So this report that the US produced TWICE AS MUCH garbage as estimated is depressing. 

Monday, September 21, 2015

Hand feeding birds

By hand 
or by see
I love 
the little chickadee
I haven't hand feed a chickadee since I was a kid... ah, the memories of snow in the Karrsville, NJ house.

Sunday, September 20, 2015

Archosaur field trip to the beaches of southern New Jersey

Let me get to my lesson: I have a great bunch of kids but a south Jersey trip is a 2 day affair. We did Forsythe, then Cape May State Park and over to Stone Harbor/Avalon but no stopping. I think the future, we'll do Forsythe then pine woods (Bellplain?) then find a place near Cape May and relax downtown.  Then the next day do birding in Cape May, the meadows (skipped), Stone Harbor (skipped). 

Now the birds... 

Black-bellied Plover

Caspian Tern - although royals are the ones with the white forehead, this has a heavy red bill and frosty wings

Fiddlers on the beach : ) 

Forster's Tern (Sebastian Moreno)

Forster's Terns (Sebastian Moreno)

Herring Gull

Laughing Gull (Sebastian Moreno)

Mixed peeps


Savannah Sparrow (Sebastian Moreno)

Semipalmated Sandpiper (Sebastian Moreno)

Black Skimmer

Skimmer skimming

Snowy Egret (Sebastian Moreno?)

Friday, September 18, 2015

Quick skeptical thought: local honey for allergies

This is probably the worst year I have experienced for allergies. It hits me mid-August and goes on into September. I was taking four or five "24-hour" pills a day and still had issues. 

Thinking about cures, I've seen on Facebook and heard from others that eating local honey cures you of allergies.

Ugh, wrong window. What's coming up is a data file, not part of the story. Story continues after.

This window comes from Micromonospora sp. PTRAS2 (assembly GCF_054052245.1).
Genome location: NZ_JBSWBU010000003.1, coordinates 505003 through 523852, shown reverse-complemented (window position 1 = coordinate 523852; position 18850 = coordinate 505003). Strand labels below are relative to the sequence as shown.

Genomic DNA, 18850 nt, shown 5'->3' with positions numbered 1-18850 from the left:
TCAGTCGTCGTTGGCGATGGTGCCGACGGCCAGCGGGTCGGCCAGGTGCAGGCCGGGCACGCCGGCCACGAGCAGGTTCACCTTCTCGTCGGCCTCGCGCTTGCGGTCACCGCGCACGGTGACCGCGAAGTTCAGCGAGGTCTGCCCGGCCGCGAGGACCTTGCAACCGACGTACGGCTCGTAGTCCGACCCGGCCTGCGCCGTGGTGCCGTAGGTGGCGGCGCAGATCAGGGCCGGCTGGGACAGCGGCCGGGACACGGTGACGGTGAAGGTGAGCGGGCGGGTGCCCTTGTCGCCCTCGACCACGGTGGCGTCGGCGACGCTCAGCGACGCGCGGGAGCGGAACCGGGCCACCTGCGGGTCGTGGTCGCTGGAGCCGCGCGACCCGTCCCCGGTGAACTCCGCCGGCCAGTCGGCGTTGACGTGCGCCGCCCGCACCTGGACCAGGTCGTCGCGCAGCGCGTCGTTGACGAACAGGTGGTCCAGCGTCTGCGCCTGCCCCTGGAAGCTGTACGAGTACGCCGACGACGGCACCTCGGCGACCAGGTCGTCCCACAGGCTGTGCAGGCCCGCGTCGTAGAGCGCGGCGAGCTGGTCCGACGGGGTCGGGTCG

I think the logic is that local honey contains pollen from the plants that make you ill and by consuming it or maybe the process of making honey from it there is some sort of effect.

Not only is this not biologically-based, some ecological thinking could demonstrate why this shouldn't work.

Allergies are caused by our immune system responding to pollen that we inhale or get in our eyes. The plants that cause allergies, therefore, must be plants that have wind pollination and produce copious amounts of pollen. See where this is going? Ragweed is an example and so are most tree species that cause spring allergies. Honey is the regurgitated nectar from plants that are bee pollinated. That type of pollen is larger and sticky and doesn't get blown around and doesn't cause the allergies that most people suffer from. So, even if eating honey did make you "immune" or suppress the immune system (would you really want that?) then it still wouldn't help because you're eating goldenrod and aster pollen (if there's pollen at all). 
Wall of ragweed in the understory of my road. Note that it's green - no need to attract bees. I wonder if roads and fragmentation contributes to asthma and allergic reactions by providing habitat via edges. Hmmm.

Goldenrod - does not cause seasonal allergies - unless you stick your face in it like a bee